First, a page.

Revitalizing Kansas City’s Columbus Park
- Jun 04, 2018
Kansas City has been riding the wave of economic transformation for a few years now. As employment and population continue to grow, several neighborhoods around the city’s core area have started to implement a series of revitalization programs in order to keep up with the rising demand for modern housing, shopping and dining venues.
Power & Light District and River Market were among the first ones to attract new projects and, more recently, they began to see an upswing in luxury communities and live-play-work developments. This has pushed rents higher than what many of the existing residents could afford, and as a result, the demand for affordable housing increased, as well.
The Columbus Park Lofts, a 108-unit low-income community located in Columbus Park, is one of the most recent and innovative developments to address the need for affordable housing around the downtown area. The five-building project is the first phase of a larger, $70 million redevelopment project initiated by Columbus Park Developers, a group of companies that aims to revitalize one of Kansas City’s oldest neighborhoods, nicknamed “Little Italy.” The designers, Clockwork and GastingerWalker & Architecture, highlighted that the apartments are intended for the creative class, including young professionals in the art, startup and design industries.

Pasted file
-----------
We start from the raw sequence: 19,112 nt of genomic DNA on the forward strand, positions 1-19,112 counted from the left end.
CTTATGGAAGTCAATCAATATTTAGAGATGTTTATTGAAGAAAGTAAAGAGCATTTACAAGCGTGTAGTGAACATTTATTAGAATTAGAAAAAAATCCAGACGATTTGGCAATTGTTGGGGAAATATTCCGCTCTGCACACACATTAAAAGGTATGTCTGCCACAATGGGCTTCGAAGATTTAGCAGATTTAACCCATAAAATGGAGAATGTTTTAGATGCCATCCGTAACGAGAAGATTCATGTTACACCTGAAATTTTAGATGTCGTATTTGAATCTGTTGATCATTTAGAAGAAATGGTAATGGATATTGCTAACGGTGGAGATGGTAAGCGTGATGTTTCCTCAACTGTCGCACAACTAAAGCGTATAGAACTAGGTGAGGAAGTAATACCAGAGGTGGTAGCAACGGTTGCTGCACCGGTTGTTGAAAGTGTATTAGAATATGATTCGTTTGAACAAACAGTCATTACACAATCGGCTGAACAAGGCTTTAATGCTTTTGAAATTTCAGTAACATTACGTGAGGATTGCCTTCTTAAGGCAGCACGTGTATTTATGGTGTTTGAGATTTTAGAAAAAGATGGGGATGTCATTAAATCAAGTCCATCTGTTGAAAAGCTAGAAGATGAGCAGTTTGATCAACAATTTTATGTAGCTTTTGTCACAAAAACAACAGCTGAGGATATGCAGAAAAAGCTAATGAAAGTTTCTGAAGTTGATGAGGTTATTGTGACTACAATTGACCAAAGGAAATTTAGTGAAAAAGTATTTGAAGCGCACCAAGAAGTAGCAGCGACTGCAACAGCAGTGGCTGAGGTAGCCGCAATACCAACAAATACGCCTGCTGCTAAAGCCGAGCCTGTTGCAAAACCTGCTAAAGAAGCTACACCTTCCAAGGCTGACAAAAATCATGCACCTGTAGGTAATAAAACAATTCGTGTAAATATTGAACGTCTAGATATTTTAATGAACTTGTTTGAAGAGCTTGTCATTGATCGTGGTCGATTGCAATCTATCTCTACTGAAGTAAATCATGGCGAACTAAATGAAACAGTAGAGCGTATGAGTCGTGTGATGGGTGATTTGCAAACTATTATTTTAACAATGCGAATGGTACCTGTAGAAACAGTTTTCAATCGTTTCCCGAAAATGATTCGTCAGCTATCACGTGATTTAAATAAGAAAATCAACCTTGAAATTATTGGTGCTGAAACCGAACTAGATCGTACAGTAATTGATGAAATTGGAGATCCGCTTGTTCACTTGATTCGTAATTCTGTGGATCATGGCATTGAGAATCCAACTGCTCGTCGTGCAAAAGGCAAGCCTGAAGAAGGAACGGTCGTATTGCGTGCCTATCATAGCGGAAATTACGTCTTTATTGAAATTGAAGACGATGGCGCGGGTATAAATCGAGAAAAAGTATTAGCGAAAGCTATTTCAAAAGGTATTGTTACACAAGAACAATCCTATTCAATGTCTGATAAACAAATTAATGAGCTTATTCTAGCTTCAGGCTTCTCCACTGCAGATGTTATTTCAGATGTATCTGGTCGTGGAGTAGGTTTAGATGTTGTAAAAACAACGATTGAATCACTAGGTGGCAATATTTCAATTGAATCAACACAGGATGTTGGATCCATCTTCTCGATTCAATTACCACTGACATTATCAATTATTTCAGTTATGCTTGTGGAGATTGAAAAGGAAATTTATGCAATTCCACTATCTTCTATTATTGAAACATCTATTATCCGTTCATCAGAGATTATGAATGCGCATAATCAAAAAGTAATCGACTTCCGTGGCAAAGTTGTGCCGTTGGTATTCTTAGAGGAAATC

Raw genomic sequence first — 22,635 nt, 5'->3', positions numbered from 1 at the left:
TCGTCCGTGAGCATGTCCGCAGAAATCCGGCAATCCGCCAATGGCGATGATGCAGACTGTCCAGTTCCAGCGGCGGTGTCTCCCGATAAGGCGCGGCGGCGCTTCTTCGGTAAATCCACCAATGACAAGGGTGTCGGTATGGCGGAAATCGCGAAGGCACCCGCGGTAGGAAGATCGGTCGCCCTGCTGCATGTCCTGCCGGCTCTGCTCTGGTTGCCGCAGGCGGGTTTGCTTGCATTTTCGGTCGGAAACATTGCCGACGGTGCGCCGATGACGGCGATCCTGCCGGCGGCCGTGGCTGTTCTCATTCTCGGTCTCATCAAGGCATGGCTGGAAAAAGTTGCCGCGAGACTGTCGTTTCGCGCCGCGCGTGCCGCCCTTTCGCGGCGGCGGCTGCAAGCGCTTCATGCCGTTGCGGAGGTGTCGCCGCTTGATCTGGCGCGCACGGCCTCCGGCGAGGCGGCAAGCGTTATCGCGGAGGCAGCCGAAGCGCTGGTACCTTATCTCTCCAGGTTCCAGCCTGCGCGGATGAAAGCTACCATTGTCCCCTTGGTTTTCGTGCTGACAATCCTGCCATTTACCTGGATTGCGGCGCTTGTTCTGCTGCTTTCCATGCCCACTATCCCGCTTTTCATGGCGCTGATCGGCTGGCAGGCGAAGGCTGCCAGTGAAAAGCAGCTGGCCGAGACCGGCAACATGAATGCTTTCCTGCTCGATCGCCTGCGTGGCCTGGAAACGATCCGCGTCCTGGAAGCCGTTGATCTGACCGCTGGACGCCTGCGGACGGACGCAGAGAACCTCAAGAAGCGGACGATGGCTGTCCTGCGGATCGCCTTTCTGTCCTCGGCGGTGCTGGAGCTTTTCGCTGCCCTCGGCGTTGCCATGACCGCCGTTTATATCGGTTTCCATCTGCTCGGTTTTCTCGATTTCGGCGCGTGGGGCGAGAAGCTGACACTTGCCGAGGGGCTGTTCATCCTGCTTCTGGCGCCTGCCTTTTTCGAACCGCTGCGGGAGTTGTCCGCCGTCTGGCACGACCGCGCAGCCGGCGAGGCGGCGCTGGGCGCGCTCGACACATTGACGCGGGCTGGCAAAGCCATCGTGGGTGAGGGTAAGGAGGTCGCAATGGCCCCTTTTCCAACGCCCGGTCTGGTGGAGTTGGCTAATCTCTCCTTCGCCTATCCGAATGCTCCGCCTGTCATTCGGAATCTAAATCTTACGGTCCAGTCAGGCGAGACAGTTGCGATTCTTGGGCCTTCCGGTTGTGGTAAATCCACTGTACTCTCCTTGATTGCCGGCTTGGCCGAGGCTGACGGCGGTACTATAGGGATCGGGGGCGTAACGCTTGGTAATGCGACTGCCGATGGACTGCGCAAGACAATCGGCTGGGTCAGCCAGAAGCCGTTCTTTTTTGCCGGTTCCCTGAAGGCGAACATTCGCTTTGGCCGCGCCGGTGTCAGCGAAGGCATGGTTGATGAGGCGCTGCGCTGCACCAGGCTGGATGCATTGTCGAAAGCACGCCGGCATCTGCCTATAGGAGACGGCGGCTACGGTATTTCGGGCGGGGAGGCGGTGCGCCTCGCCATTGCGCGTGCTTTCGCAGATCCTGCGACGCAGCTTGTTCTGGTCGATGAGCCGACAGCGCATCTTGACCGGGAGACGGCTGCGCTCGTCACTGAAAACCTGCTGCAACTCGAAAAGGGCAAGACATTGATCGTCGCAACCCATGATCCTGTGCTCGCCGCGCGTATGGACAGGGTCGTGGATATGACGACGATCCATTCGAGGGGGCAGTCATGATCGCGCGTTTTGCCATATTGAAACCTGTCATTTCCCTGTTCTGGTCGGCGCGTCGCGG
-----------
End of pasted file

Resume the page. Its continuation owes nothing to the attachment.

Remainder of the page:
Multi-Housing News reached out to one of the architects, Clockwork, and the general contractor, Prairie Fire Development Group, to find out how challenging it was to deliver a low-income community in an older neighborhood and to gain an award one year later.
Columbus Park Lofts is located at 770 E. 5th St. on a plot of land which had sat vacant for many years. It was initially expected to include only market-rate units, but because funding was difficult to procure, the developers reworked the concept to make half of the units affordable. As a result, the developers managed to raise $11 million in low-income housing tax credit.
“The housing market in Columbus Park was stable but not necessarily increasing in supply, given the lack of developable land. The neighborhood is attractive to many, but the availability of land for new development was limited,” said Kelly Hrabe, head of Prairie Fire Development Group. “Prairie Fire Development teamed with the master developer CP Developers and presented a plan to the City of Kansas City and the neighborhood to redevelop four blighted blocks at the entry of the neighborhood.”
The community, which was delivered in 2017, comprises:
- three two-story, 16-unit buildings
- one three-story, 54-unit building
- one two-story, six-unit building with 6,000 community space which can be used for social gatherings
Throughout the five buildings, the common areas are designed to include a cyber café and coffee shop, a fitness center and a gallery and studio space for artists.